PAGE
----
Among several theories explaining the pathogenesis of endometriosis, Sampson's theory seems to be the most reliable and popular. However, this theory does have some problems. First, the onset of endometriosis is not as common as retrograde menstruation. Second, the surface of the peritoneum is capable of preventing the adhesion of foreign bodies such as endometrial cells. Regarding the first problem, several studies on immunosurveillance have been reported. The second problems has not yet been clarified, Therefore we investigated the problem in the present report.Methods:
Levels of CD44 and tenascin in both menstrual and peripheral blood were assayed in 19 healthy volunteer women in the first experiment. In the second experiment, the effects of tenascin on the activity of MMP-9 were investigated, because the invasive ability of endometriotic cells is known to be due to MMP activity.Results:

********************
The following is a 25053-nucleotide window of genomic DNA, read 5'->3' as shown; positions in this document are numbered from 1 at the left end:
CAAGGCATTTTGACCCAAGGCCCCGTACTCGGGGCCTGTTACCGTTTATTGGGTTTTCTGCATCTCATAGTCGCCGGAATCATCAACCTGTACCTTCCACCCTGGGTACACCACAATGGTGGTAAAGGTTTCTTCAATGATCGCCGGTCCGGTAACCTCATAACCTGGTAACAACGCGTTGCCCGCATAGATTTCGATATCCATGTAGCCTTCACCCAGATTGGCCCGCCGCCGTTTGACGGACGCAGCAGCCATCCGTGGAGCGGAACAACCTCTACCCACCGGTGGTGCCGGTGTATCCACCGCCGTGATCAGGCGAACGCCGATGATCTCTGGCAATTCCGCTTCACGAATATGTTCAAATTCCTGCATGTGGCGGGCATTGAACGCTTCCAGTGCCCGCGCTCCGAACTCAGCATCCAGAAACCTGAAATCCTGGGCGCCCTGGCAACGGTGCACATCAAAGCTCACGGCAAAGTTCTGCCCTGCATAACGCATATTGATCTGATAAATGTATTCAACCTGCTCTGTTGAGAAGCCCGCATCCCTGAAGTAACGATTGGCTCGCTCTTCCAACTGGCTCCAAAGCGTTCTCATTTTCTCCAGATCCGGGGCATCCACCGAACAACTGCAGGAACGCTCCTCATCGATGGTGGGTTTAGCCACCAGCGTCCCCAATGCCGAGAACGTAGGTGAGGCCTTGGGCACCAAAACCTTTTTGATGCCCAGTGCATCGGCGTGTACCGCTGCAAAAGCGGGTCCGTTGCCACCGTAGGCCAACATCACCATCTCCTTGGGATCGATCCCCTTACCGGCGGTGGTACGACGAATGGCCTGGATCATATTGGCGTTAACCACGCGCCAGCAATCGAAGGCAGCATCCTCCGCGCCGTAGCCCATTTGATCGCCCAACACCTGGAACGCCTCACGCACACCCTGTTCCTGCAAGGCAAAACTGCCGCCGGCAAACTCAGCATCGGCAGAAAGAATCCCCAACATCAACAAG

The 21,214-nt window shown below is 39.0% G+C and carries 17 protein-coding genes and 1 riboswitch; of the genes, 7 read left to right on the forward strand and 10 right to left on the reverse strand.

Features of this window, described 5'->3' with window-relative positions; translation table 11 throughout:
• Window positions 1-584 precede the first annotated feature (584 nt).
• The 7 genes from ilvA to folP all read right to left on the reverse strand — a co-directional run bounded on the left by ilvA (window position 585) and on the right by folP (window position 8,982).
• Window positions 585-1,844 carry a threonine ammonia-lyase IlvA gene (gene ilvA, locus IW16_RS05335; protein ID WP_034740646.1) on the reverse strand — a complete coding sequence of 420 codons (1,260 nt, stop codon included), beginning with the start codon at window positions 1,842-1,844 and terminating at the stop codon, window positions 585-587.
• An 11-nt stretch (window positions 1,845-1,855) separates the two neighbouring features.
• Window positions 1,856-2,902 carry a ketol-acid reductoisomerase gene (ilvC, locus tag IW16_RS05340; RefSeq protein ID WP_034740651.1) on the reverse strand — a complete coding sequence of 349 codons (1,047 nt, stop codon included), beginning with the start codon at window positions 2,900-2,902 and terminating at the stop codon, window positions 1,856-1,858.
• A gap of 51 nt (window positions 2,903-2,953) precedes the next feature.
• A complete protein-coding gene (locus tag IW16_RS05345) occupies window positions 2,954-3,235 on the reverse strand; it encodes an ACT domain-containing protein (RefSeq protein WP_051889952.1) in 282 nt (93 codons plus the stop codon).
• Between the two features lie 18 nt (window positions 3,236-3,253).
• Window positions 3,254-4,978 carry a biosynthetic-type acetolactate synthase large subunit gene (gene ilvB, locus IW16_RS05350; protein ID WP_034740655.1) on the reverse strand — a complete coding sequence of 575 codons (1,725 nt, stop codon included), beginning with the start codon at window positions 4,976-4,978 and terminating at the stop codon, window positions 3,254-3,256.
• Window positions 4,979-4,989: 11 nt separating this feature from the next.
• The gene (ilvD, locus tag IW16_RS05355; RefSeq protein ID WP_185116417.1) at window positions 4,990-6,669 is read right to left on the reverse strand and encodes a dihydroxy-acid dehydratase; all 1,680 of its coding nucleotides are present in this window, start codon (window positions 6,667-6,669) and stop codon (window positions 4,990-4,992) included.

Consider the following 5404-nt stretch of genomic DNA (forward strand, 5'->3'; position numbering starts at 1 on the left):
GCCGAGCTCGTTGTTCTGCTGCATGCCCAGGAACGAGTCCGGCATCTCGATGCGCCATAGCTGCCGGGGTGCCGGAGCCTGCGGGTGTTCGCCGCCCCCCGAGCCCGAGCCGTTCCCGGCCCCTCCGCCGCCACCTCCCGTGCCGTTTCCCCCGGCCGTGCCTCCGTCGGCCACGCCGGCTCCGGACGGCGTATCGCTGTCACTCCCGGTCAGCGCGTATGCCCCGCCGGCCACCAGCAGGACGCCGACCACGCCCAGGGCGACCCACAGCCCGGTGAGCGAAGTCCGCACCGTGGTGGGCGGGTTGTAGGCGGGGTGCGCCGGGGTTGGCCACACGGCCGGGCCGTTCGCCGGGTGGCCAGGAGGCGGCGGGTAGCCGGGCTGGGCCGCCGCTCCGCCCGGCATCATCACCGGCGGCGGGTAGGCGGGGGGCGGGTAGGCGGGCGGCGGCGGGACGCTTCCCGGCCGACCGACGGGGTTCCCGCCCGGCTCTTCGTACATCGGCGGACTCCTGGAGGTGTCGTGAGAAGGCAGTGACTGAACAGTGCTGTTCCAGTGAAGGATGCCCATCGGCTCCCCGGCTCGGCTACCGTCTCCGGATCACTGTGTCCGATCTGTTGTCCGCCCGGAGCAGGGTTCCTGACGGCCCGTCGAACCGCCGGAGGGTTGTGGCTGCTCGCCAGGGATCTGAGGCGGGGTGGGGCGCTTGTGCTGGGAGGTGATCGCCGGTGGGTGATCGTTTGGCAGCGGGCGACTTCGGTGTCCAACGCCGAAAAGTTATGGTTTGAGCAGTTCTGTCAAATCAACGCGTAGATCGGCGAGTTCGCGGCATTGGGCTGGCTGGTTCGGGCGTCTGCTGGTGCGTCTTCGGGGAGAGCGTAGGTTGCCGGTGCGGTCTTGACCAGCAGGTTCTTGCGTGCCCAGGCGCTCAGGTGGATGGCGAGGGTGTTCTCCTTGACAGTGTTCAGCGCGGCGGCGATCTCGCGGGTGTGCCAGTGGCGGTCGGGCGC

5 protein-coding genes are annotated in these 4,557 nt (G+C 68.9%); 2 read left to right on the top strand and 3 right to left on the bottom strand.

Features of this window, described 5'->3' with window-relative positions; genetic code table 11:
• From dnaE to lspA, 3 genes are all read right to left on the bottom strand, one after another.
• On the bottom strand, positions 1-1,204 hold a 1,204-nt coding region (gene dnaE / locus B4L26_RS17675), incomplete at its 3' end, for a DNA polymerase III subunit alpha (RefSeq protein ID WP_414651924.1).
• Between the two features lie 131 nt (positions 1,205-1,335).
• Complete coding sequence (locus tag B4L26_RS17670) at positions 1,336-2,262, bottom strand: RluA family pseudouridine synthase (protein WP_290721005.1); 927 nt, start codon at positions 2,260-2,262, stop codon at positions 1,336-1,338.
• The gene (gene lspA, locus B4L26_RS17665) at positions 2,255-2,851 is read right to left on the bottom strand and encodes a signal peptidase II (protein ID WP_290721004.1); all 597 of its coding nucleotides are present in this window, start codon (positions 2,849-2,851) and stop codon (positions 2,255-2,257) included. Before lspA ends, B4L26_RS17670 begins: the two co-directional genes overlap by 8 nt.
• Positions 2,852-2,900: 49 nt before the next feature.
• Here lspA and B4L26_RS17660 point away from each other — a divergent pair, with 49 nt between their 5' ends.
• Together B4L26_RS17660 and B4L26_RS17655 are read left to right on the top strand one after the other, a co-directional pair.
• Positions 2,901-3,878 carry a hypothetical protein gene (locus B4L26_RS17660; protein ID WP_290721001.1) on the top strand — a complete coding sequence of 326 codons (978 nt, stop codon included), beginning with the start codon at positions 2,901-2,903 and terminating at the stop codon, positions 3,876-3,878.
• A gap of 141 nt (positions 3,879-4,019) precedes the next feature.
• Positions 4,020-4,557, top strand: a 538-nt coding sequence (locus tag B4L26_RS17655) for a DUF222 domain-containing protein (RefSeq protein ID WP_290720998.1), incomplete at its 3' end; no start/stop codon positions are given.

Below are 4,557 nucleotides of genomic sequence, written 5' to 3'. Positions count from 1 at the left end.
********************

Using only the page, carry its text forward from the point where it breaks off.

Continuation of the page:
CD44 and tenascin concentrations were significantly higher in menstrual blood than in peripheral blood. Since CD44 is a specific hyaluronic acid receptor, CD44 in menstrual blood was demonstrated to be a specific matchmaker of adhesion between the endometrial cells and the peritoneal surface. Tenascin in menstrual blood and endometriotic cells up-regulated MMP activity and promoted the invasive action of endometriotic cells.Conclusion:
The present study clarified that adhesion of endometrial cells in menstrual blood on adhesion-preventive peritoneal surface was achieved by a mediator, CD44, in menstrual blood and that the ability of endometriotic cells to invade, induced by MMP, was achieved through up-regulation of MMP activity by the mediator tenascin.